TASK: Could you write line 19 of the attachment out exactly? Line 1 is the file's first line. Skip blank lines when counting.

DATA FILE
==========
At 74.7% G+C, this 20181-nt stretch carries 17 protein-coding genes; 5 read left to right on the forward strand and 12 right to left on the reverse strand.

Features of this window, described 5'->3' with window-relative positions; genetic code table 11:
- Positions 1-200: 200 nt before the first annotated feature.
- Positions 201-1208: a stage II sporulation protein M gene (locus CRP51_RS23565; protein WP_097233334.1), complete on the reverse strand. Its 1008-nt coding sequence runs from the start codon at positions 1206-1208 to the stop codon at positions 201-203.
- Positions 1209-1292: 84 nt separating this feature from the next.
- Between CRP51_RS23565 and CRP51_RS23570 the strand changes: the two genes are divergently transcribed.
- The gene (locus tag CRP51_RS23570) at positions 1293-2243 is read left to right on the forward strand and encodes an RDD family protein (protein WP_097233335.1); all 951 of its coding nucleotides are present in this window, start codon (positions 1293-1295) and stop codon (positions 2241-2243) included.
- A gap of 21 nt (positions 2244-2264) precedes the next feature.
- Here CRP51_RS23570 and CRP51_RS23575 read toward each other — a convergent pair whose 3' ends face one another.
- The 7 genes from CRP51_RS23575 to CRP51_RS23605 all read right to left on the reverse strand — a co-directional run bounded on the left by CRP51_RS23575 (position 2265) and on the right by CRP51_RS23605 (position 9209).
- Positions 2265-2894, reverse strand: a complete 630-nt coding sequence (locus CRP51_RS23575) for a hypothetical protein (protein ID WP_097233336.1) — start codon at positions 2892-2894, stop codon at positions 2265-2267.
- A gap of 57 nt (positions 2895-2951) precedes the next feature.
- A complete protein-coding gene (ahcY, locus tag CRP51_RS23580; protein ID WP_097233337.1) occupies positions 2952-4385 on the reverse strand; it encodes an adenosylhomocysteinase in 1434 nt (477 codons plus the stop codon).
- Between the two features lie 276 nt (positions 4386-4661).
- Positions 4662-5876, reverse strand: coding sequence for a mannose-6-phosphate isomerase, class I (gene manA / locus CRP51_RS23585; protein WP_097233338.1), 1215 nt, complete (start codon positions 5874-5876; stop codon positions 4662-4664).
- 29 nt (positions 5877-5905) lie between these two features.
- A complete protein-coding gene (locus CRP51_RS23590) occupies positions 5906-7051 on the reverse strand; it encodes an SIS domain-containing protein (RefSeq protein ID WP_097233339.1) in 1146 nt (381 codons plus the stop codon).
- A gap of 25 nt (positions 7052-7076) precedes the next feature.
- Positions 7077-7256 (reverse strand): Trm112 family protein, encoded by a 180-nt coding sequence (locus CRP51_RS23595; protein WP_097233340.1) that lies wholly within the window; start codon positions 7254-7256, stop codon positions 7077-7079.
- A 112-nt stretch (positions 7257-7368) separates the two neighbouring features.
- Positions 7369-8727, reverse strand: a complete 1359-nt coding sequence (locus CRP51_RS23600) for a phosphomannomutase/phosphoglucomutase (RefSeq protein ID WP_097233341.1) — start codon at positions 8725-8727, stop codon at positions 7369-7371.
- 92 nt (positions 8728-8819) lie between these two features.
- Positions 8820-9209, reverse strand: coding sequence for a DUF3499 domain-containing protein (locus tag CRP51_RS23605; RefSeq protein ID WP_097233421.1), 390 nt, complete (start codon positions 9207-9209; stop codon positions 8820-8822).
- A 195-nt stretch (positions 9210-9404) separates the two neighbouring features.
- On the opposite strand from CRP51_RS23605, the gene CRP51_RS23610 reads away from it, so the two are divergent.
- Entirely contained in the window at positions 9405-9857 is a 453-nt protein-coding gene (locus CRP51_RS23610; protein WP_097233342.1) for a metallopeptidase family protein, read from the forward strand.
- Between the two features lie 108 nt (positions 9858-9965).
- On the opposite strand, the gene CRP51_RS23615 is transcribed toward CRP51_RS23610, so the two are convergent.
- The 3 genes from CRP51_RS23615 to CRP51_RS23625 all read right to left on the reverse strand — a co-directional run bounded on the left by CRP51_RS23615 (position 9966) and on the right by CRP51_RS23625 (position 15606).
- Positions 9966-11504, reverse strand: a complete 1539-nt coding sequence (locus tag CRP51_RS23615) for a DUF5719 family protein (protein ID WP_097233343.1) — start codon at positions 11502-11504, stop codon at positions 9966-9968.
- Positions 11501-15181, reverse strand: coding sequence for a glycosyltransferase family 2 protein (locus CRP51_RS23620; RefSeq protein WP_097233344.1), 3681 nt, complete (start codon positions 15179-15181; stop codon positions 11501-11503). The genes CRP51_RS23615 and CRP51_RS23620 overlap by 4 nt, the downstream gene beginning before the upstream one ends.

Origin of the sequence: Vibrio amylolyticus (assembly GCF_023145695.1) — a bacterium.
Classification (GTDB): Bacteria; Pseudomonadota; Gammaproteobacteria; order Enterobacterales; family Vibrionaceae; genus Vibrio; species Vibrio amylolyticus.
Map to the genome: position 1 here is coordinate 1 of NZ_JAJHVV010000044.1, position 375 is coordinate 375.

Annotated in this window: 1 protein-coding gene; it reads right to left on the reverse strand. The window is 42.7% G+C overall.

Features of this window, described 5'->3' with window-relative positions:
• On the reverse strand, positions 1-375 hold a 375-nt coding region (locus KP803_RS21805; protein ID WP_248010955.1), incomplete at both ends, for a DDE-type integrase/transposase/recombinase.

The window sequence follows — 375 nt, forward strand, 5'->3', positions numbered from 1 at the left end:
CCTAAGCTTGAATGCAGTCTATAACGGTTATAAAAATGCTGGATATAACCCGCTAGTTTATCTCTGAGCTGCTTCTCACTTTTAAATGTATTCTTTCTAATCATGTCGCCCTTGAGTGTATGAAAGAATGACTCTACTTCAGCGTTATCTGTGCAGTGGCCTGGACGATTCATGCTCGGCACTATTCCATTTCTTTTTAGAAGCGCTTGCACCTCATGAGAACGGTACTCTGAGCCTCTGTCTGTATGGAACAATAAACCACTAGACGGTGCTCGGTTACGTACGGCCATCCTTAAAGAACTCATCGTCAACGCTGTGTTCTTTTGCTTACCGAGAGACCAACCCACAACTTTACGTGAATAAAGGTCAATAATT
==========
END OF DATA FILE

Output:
- Positions 7077-7256 (reverse strand): Trm112 family protein, encoded by a 180-nt coding sequence (locus CRP51_RS23595; protein WP_097233340.1) that lies wholly within the window; start codon positions 7254-7256, stop codon positions 7077-7079.